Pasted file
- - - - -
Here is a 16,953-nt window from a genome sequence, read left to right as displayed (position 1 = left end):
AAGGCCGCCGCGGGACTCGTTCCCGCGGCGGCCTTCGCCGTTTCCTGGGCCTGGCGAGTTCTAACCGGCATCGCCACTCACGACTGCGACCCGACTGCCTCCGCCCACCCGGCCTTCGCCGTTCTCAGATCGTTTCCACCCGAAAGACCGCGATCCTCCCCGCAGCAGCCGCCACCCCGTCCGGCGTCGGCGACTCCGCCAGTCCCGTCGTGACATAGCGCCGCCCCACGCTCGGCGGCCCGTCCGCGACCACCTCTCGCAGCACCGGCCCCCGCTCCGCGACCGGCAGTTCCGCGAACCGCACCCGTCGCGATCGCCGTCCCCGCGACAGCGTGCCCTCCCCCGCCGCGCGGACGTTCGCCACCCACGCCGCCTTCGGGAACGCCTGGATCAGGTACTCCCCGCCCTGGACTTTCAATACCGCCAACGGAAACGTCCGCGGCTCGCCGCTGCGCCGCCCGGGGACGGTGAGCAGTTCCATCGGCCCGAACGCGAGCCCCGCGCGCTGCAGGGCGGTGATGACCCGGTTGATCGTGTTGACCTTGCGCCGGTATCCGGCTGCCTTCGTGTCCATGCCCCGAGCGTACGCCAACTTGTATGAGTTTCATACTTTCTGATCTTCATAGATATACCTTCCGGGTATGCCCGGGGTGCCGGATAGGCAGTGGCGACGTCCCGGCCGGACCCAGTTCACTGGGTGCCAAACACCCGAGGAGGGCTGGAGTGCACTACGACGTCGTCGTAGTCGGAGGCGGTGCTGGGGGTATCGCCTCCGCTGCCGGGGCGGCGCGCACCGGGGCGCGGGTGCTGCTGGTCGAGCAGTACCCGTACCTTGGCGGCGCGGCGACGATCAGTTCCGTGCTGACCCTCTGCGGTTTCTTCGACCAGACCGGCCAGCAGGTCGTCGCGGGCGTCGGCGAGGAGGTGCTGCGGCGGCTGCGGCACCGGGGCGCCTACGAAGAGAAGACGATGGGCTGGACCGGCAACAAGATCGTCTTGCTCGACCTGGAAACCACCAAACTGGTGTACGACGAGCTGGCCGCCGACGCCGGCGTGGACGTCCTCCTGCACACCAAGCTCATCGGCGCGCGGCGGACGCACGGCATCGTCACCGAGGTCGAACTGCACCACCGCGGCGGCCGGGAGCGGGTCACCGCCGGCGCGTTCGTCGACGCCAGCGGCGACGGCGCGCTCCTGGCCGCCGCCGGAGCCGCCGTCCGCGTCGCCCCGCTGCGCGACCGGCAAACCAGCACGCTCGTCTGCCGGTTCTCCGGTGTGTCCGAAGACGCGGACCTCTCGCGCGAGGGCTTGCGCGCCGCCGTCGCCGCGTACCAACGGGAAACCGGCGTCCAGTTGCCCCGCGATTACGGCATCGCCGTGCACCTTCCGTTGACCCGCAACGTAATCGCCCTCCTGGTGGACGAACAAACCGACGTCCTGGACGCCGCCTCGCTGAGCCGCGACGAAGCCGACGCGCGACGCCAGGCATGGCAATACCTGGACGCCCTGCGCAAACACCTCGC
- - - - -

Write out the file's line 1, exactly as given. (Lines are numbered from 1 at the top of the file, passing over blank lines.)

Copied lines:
Here is a 16,953-nt window from a genome sequence, read left to right as displayed (position 1 = left end):